48th LD special nominating caucus still on for now; final decision to be made tomorrow morning

I am monitoring the weather situation and will make a determination tomorrow morning as to if we will proceed with the special nominating caucus tomorrow night. All candidates have been notified of this by the 48th LD Chair and we will provide PCOs with as much notice as possible if anything changes. However, based upon the great wind storm of 2016 that never happened – I am optimistic that we can proceed with the meeting as planned and nominate a new Senator for the 48th District.

King County Democrats choose nominees to succeed Pramila Jayapal in 37th District

SEATTLE — In anticipation of 37th District State Senator Pramila Jayapal’s resignation from the Legislature to serve in Congress as the 7th District’s U.S. Representative, the King County Democrats tonight selected Rory O’Sullivan, Rebecca Saldaña, and Shasti Conrad as its nominees to fill the forthcoming vacancy resulting from Jaypal’s election to federal office.

O’Sullivan is the former Chair of the 37th District Democrats and Managing Attorney of the Housing Justice Project. Saldaña is executive director of Puget Sound Sage. Conrad previously served on the staff of Bernie Sanders’ presidential campaign and has also worked for the Malala Fund.

The three names were chosen by a special nominating caucus of the King County Democrats, consisting of the newly elected  Democratic PCOs from the 37th Legislative District, which takes in many south Seattle neighborhoods, including Beacon Hill, Central District, Rainer Valley, Columbia City, and Rainier Beach, as well as part of Renton.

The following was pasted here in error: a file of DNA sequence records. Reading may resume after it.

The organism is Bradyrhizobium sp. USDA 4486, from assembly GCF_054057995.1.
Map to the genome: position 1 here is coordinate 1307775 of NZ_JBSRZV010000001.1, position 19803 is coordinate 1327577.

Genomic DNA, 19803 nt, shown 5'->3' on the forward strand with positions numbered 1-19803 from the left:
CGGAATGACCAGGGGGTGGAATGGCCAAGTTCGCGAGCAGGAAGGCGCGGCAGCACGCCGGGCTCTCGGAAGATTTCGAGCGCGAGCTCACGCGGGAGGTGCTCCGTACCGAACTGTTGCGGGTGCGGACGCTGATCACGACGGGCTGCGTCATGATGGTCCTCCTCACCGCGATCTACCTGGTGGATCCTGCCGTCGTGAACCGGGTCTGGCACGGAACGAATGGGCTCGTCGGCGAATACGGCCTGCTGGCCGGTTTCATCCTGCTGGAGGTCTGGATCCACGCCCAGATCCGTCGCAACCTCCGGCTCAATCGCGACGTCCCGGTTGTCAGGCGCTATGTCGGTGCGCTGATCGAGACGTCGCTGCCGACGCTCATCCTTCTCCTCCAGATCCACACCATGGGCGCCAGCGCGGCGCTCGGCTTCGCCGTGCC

Over eighty PCOs showed up in person to vote.

Following the adjournment of the caucus, the King County Democratic Central Committee’s executive board met briefly to ratify the results for transmission to the Metropolitan King County Council, in accordance with the procedures for filling legislative vacancies specified in Article II, Section 15 of the Washington State Constitution. The executive board voted unanimously to forward the names of O’Sullivan, Saldaña, and Conrad to fill the Senate vacancy.

Jayapal’s resignation is effective as of Sunday, December 11th.

King County Democratic Chair Bailey Stober thanked all the PCOs and candidates who participated in the special nominating caucus.

“I’m extremely proud of the three names our party is submitting to the King County Council. They have a difficult decision to make, with several highly qualified nominees seeking to be appointed. I’m confident that the Council will select a fantastic new Senator from the 37th District that will represent the values of such a diverse and dynamic district,” said Stober.

King County Democrats choose new officers for 2017-2018 midterm elections cycle

SEATTLE — At a reorganization meeting today in South Park, members of the King County Democratic Central Committee selected nine at-large officers for the 2017-2018 midterm election cycle, including, for the first time, a Chair and First Vice Chair who are both under thirty. A record number of precinct committee officers — each representing one precinct in King County — showed up to participate in this year’s meeting, with high interest in the nine officer positions driving turnout.

The nine individuals elected to lead the county organization for the next two years are:

  • Bailey Stober, Chair (Auburn)